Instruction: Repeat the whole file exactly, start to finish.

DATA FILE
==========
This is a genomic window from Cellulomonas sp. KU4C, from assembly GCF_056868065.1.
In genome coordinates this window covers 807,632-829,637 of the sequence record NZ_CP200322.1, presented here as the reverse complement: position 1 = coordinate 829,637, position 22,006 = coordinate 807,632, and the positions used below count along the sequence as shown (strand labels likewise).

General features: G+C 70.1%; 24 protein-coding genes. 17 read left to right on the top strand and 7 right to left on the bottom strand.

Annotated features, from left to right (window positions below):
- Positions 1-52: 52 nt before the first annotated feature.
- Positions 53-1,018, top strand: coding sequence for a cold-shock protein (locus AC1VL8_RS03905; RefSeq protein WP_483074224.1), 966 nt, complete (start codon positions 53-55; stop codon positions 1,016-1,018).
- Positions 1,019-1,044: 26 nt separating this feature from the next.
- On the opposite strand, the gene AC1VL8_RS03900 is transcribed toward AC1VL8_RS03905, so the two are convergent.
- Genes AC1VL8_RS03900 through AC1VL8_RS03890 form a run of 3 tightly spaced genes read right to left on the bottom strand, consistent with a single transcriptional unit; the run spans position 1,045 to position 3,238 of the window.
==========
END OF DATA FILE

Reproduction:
This is a genomic window from Cellulomonas sp. KU4C, from assembly GCF_056868065.1.
In genome coordinates this window covers 807,632-829,637 of the sequence record NZ_CP200322.1, presented here as the reverse complement: position 1 = coordinate 829,637, position 22,006 = coordinate 807,632, and the positions used below count along the sequence as shown (strand labels likewise).

General features: G+C 70.1%; 24 protein-coding genes. 17 read left to right on the top strand and 7 right to left on the bottom strand.

Annotated features, from left to right (window positions below):
- Positions 1-52: 52 nt before the first annotated feature.
- Positions 53-1,018, top strand: coding sequence for a cold-shock protein (locus AC1VL8_RS03905; RefSeq protein WP_483074224.1), 966 nt, complete (start codon positions 53-55; stop codon positions 1,016-1,018).
- Positions 1,019-1,044: 26 nt separating this feature from the next.
- On the opposite strand, the gene AC1VL8_RS03900 is transcribed toward AC1VL8_RS03905, so the two are convergent.
- Genes AC1VL8_RS03900 through AC1VL8_RS03890 form a run of 3 tightly spaced genes read right to left on the bottom strand, consistent with a single transcriptional unit; the run spans position 1,045 to position 3,238 of the window.